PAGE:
Power to South Florida homes, businesses could be restored by end of weekend

It may not seem like it if you sweated through the night and are worried about food supplies, but power is coming back online in South Florida as the region begins its recovery after Hurricane Irma.

Florida Power & Light sent out by tweet Tuesday morning that power on Florida’s east coast could be restored by the end of the weekend, with the possible exception of exception of areas hit by tornadoes, flooding and severe damage.

 

Overnight, 300,000 more homes and businesses in Miami-Dade, Broward and Palm Beach counties got their power restored, according to FPL data.

As of 10 a.m. Tuesday in Miami-Dade, 648,970 customers had outages out of 1.1 million customers in total, according to FPL data. In Broward, 485,860 had no power out of 933,300, and in Palm Beach 386,010 of 739,000 were out. That’s about 1.5 million homes and businesses without power, more than half of the homes in the tri-county area.

 
 

FPL has only been providing outage information at the county level and a media relations spokesperson said it is not able to give outages by areas at this time. “We are working on it but do not have that at this time.”

FPL is restoring power according to its detailed plan, restoring it first to critical services, next to large commercial areas. Then come the smaller pockets of customers.

It may be weeks before some get their power back, because electrical systems in some areas may need rebuilding, FPL has warned. On Tuesday, FPL was estimating that its hardest hit west coast customers will have power restored by Sept. 22, with the possible exception of its hardest hit customers.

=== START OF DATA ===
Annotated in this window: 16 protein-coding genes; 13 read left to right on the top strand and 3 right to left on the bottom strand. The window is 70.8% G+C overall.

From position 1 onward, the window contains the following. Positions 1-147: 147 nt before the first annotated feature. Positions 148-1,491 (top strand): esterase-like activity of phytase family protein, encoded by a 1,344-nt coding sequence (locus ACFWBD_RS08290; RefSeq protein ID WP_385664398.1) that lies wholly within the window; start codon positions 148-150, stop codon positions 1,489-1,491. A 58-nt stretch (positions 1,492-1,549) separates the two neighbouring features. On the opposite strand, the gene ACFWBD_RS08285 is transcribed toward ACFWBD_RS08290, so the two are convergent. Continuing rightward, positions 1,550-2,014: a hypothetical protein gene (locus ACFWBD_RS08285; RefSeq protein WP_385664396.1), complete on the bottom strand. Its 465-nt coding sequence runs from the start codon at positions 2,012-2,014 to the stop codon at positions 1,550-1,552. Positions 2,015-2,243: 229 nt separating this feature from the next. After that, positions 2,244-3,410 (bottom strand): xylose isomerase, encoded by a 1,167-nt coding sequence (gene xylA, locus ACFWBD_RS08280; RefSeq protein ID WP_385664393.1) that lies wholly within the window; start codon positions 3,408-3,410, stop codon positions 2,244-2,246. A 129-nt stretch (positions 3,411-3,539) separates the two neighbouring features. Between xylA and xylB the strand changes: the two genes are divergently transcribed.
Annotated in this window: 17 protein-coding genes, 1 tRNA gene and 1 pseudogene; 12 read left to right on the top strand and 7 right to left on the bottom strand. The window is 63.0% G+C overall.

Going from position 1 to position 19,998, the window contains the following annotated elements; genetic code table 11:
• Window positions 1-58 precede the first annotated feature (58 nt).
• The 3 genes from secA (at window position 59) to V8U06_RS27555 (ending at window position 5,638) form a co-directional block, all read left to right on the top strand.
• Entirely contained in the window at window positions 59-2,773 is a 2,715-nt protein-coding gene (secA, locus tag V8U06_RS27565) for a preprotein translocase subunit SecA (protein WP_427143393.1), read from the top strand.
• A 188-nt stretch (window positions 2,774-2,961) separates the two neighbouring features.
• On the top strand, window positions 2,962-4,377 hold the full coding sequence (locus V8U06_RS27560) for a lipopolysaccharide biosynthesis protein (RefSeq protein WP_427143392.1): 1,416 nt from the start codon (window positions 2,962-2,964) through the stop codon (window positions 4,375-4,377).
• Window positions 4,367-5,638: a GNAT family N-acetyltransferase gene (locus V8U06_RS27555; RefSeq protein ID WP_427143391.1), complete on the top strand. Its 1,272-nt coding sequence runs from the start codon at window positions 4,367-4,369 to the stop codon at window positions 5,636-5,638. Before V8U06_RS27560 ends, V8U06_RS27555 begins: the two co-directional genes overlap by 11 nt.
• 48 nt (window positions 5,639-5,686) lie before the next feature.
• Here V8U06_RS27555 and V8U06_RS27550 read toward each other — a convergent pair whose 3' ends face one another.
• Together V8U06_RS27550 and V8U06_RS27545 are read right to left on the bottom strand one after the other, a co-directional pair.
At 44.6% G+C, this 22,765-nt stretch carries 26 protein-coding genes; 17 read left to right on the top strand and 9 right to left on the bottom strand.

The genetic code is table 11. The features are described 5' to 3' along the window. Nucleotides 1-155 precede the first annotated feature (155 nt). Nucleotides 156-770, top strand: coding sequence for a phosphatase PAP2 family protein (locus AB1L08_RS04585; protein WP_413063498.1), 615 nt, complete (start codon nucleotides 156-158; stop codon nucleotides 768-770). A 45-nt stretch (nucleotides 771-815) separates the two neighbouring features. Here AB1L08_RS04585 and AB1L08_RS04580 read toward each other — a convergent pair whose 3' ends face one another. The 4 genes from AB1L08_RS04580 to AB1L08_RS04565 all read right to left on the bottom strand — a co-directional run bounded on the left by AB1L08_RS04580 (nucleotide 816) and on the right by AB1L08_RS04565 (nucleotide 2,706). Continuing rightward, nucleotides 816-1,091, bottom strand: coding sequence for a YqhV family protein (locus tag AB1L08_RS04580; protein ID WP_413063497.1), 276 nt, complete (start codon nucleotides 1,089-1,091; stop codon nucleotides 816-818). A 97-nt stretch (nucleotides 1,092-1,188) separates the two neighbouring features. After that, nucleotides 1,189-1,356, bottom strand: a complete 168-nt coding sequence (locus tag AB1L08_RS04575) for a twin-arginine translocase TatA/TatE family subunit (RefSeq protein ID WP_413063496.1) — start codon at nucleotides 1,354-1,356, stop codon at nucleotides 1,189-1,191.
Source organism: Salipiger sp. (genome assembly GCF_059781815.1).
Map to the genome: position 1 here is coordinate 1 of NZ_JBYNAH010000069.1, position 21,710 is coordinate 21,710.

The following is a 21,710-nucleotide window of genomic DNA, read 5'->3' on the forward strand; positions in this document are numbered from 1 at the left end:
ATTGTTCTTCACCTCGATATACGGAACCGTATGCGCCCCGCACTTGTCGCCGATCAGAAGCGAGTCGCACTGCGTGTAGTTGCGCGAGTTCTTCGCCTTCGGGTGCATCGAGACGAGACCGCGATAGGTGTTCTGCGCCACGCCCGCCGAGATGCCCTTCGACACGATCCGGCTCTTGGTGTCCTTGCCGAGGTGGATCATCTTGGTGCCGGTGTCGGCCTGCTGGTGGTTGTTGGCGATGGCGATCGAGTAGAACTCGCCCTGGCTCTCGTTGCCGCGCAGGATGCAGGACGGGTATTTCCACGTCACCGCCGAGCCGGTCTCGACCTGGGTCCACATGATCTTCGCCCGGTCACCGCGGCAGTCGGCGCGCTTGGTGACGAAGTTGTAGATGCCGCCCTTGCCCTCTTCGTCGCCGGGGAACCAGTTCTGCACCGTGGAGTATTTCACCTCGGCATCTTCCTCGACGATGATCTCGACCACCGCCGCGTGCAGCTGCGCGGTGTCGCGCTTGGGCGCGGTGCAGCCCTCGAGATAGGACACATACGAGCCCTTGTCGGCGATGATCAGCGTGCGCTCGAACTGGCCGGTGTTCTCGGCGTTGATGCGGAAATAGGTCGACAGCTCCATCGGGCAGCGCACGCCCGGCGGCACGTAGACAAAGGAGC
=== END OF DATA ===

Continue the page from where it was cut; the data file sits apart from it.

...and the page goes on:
“We won’t rest until every customer has their lights back on,” said FPL CEO Eric Silagy on Monday.

It can’t come soon enough for West Kendall resident Sandra Padron, who said her house and neighborhood lost power at 11:30 a.m. Sunday.

“We have no idea of when we will be able to get gas. We have not seen any FPL crews. We have no updates on our outage. We are running out of food and generator gas is gone. FPL has no updates or estimates. Traffic lights are out, trees and fences down, no gas for miles and no electricity,” she emailed to the Miami Herald. “We are literally living in the dark ages.”

Trucks were seen rolling in the region Monday and Tuesday morning. FPL employees will always carry an FPL photo ID badge, be in FPL trucks, and will never need to enter your home, FPL said. FPL also warned residents to stay away from downed power lines. If you see a downed power line, call 911 or 800-4OUTAGE

FPL said it has an army of 19,500 workers, including crews from other utilities outside the state, working to get power back to its customers in 35 counties, literally every county it operates in. FPL has activated 30 staging sites, each a mini-city to support and supply its workers.

This report will be updated frequently. Follow @ndahlberg on Twitter.

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